While there, at the outfitter, I fumbled my phone.  I'm so cold at this point, my touch screen didn't work, the store clerk typed in my unlock code to find a friend's number.  I called and no answer.  I hung out for a moment to get warm before heading back to the library.

Back to the library, I got a ride to tent city.  Back to being cold, I fumbled for the registration.  Someone tried to carry a conversation with me.  I ditched it, cold and wet, I needed to shed my wet layers and fast.  Conversation can wait, any longer and trouble is here for me.  Dry, get dry, is my focus.  I didn't want to delay any longer, warm and dry are a box, two trees, and focus away at that moment.

I found two trees for the tarp on the far side of tent city.  As I set it, bumbling with the knots when someone else came by.  Shortly after the tarp was set I got the dry clothes out of my backpack.  A fellow thru-hiker, Stitch, hung his tarp near by.  Bear Claw came by to say Hey.  It's good to them both.  With the tarp finally set, dry and warm were in progress.  Rain it still came, not heavy just well rain. Relief is a word not lightly used,  I am relieved to be on the fast track to warm and dry as I finished setting my hammock.  Hypothermia stage one is now in my past.  I could feel the rush of warmth to my skin as the fleece jersey replaced the soaking wet t-shirt and rain jacket.  My rain pants replaced the hiker shorts.  Socks wet stayed, town called, food, buildings with heat, etc.

I finally got warm and dry.  I've hung out at the hiker mission across the street.  My socks are wet. My hiking clothes are hanging on the hammock ridge line to dry, if dry should come  My camp is a mess but, so what.  I'll sort it out tomorrow.

What did I learn from today?  What could I have done differently?  Good questions.  Honestly, I wouldn't do anything differently.  I saw only two places to pitch a tent once the hypothermia signs showed.  Wood was all wet so making a fire was out of the question. Fire up my stove?  Alcohol stoves require attentive attention, which I did not want to spare plus boiling water is 10 minutes away for a mug, nor much warmth or dry there.  Just getting and staying dry would be enough.  Now with my tarp and hammock I can stop in more places to do just that, make dry happen.    I could have stopped and grabbed dry clothes but I only carry only one set (the clothing I wear) and sweats, beyond my rain gear, for sleeping.  Changing clothes when one does not have them is out.  Done on rain gear?  By this point of soaking, the rain jacket failed, my own might prolong the ability to stay wet and retain heat.  Rain gear is for regulating body heat, not so much as keeping dry.   Getting to a place where I could get and stay dry today was my greatest priority.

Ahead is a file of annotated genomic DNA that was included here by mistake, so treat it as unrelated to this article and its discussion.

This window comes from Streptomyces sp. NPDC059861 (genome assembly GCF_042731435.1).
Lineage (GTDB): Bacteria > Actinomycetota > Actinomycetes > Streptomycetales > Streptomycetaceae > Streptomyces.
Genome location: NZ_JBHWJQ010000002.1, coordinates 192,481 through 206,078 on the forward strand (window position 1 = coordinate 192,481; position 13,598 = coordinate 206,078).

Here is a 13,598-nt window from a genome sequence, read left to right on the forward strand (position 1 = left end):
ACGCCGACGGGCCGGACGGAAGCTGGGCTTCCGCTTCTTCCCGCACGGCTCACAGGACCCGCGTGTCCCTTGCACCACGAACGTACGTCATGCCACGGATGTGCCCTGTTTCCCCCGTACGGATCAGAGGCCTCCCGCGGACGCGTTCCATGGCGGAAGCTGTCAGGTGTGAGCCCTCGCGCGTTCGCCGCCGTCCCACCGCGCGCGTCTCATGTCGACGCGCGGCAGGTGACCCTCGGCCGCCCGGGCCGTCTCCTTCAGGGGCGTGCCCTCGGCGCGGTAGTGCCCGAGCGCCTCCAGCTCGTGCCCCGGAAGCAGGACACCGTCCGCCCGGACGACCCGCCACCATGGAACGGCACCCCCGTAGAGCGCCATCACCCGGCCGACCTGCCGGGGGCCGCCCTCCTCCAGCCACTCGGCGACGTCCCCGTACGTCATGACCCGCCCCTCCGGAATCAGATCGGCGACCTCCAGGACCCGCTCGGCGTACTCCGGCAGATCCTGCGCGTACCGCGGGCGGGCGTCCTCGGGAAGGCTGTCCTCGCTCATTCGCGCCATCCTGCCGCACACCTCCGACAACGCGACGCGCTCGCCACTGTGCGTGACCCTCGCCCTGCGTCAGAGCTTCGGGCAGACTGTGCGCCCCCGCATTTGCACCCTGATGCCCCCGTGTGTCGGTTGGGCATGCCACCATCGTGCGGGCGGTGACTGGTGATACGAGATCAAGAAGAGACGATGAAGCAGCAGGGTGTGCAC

Hiking the AT is definitely a learning experience about who I am and what I can endure.  I am learning there are many ways to the goals.  Today finishing meant more then just getting to Damascus.  It nearly meant my survival.  How close did I come not to making it?  I care not ask.  I've been wet endlessly before.  I've been cold, bitter cold before.  This is my first experience with both.  I could have stayed at the last shelter, the company was good.  I had plenty of supply and it is dry there.  I wanted to make it and before dark.  Sure go slower, put my rain gear on.  There are choices to be made.  I made the choice to go on.  Only two miles once I saw hypothermia signs, 45 minutes down hill to travel.  I could manage that and did.  Honestly, I could go further, next time I won't.  I'll get dry and fore go the final.

Hike on.  Hike dry...

1 comment:

Chuck said...

What doesn't kill us makes us stronger. ...and sometimes smarter.